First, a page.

Data breach notification laws spawn little fanfare.. another case of under estimating obligations and poor privacy culture

March 15, 2018 |

The national data breach notification laws are marching towards the first month of operation.  It is not surprising that there have been no reported notifications under the law.  It is necessary to find a breach first, check against the criteria and then notify.

The Information Commissioner’s education campaign has been undertaken with the usual low wattage intensity.  Attempting to fill the void are articles by operators in the industry.  Most reasonable, some quite good such as the Australian’s Laws force companies, governments to better protect their data.   It addresses issues which few organisations realise, that not only are there obligations under the Australian legislation but for organisations operating in other jurisdictions there needs to be compliance with their laws.  That is particularly the case with the EU and the obligations under the General Data Protection Regulation which comes into force in May.

The article provides:

Data recognises no borders. Any organisation with considerable volumes of data has cross-border commitments and responsibilities. Two new pieces of legislation throw this into sharp relief.

The Privacy Amendment (Notifiable Data Breach) Act 2017 ­became law in Australia on February 22. This will be followed by ­Europe’s General Data Protection Regulation in May, creating new obligations for large businesses and governments.

Both laws usher in obligations for Australian businesses to protect data from genuine and growing threats. By imposing new protection and disclosure obligations, these laws will encourage ­organisations to treat data as an asset.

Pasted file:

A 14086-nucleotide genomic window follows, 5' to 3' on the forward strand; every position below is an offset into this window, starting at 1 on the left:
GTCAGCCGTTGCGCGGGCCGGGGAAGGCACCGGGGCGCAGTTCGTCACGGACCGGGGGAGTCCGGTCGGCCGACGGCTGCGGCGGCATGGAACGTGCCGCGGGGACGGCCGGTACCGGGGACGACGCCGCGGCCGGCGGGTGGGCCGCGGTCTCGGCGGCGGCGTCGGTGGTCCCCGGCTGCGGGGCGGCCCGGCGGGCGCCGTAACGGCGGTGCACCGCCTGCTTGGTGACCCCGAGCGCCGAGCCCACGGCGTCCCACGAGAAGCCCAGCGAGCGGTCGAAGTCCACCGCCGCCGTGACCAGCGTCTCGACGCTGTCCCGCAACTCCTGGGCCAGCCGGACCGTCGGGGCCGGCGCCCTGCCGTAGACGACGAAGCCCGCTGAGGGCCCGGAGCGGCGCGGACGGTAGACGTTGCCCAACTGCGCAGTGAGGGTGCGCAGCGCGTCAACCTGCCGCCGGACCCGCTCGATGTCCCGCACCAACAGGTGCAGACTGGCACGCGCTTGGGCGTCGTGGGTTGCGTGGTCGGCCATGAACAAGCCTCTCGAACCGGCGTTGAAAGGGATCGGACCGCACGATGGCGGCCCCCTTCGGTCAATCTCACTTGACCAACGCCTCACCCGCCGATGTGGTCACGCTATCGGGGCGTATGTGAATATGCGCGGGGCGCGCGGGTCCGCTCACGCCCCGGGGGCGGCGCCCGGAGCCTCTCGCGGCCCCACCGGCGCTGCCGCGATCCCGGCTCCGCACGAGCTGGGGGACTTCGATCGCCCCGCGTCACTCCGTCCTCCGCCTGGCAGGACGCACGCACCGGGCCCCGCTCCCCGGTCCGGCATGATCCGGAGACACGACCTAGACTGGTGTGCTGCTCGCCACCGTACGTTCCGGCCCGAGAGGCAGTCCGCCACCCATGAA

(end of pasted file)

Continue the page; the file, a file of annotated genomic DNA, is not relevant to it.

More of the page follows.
However, both also add to the complex web of data privacy legislation that’s now being spun worldwide. Differences from one country to the next, and even at state level in some markets such as the US and Germany, are a challenge for any organisation with international operations.

Microsoft would like to see a two-pronged response to the emergence of these new pieces of legislation, one from all of our partners and other Australian businesses affected by the laws, under which they would take ­adequate steps to strengthen their data defences; and the other from governments, which should work together to address the inconsistencies that are multiplying across borders as data protection legislation proliferates.

First and foremost, we are ­advising that all companies ­develop a data asset strategy as a matter of priority. This is a pro­active step towards creating a ­culture of data security that customers and regulators demand in the modern information age.

Data management must no longer be confined to the backroom of the IT department and treated as an overhead. It must be treated like the strategic asset that it is.

As with other asset strategies, like those managing property, a data asset strategy should address how an organisation plans on acquiring, using and disposing of data in a legally compliant way.